Generally, nutrient deficiency strongly hinders seed germination and development of primary roots (Gehrmann and Ulrich, 1983). Likewise, reduction of root length is often due to the nutrient deficiency (particularly N and P) of soil (Brisette and Chamber, 1992). The confirmation of this matter can be seen in our results such that with decreasing fertility smaller root length (taproot) was produced.

Biomass accumulation: As findings of Van Hees (1997, on Q.robur and F. sylvatica) and Collet et al. (1997, on Q. petraea), in the present study, the superior stem growth of oak seedlings raised on the high nutrient-rich soil (H) was associated to a greater biomass accumulation. In contrast, the reduced stem growth of seedlings receiving lower nutrient content (L and M) was associated to a lower level of biomass accumulation. The likely explanation for the reduced stem growth and low biomass accumulation observed on nutrient-poor soil with sandy texture (L) may involve moisture stress, as it is cited that field capacity is higher in the fine texture than in the coarse texture.

Seedling development in term of root dry matter was indirectly proportional to fertility. This is while that for beech seedling Minotta and Pinazuti (1996) found no significant difference of root biomass in low and high fertilities (under high light environment). In our study, on sandy soil (L), benefited from the low nutrient and moisture, the small taproot and rootlets expanded in superficial layer exhibited greater root biomass. Similarly, Van Hees (1997) proves that seedlings of F. sylvatica and Q. pedunculata produce bigger root biomass where the moisture content is poor. The same finding is observed in working of Walters and Retch (1997) on maple, too.

As finding of Minotta and Pinazuti (1996), in our examination root/shoot biomass decreased on high nutrient site. This is while that both investigations demonstrated bigger leaf dry matter and larger leaf area on such site. The reduced leaf area could be also caused by soil moisture shortage (Van Hees, 1997). In the present review, such an occurrence with leaf area was appeared in soil L being benefited from a coarse texture.

Specific leaf area decreased on high fertile soil. This is in inconsistent with line of Minotta and Pinzauti`s (1996), who revealed this attribute was declined on nutrient-rich soil (under high radiation supply). In literature it looks like that influence of light more than soil has been reported with this term; it often decreases due to the increase of light intensity (Walters and Retch, 1997; Tabari et al., 2005).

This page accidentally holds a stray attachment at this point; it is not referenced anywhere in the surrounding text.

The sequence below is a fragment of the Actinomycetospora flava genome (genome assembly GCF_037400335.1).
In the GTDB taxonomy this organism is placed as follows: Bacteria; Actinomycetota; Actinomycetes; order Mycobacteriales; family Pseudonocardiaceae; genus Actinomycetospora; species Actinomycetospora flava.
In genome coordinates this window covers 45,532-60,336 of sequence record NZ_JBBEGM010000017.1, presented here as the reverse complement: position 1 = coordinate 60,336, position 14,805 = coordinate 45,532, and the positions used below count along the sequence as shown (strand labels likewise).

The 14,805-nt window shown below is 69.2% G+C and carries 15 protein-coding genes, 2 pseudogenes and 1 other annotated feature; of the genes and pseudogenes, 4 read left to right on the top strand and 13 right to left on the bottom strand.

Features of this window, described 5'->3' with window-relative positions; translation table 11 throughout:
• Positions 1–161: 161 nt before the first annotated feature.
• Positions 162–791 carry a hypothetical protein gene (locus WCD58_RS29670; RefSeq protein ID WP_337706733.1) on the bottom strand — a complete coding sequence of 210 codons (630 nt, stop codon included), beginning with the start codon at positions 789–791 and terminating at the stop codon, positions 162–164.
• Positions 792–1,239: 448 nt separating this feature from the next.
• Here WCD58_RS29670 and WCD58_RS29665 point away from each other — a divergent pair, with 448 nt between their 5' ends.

Nutrient content: The soil effect was significant for N, P and K content of root. Potassium content of stem and leaf as phosphorus content of leaf seemed to be independent of soil fertility. With increasing fertility, N and P content increased in root and stem. Where the nutrient availability was raised (soil H) K content increased in root but it did not vary in stem and leaf. In total, it can be noted that the richer substrates seem to have promoted the plant`s uptake of N, P and K as the similar result for N and K, not for P, is observed with European beech (Minotta and Pinzauti, 1996). In other words, it is accepted that nutrient concentration in seedlings elevates with increasing soil fertility (Marler and Strom, 2003). Accordingly, Milberg and Lamont (1997) declare that P content of seedlings is higher in high nutrient available soils.


In conclusion, the early results of this investigation reveal that in the elm-oak stands most of the characteristics measured, particularly survival and early growth, with Q.castaneifolia seedling sown by acorn are best on high nutrient site. This is while that the growth suitability is produced to some extent on medium nutrient content site (M), too. However it may be better that for rehabilitation of Caspian lowland forests where the elm-oak stands have been devastated since some years ago direct seeding of Q.castaneifolia to be carried out on the higher fertile sites.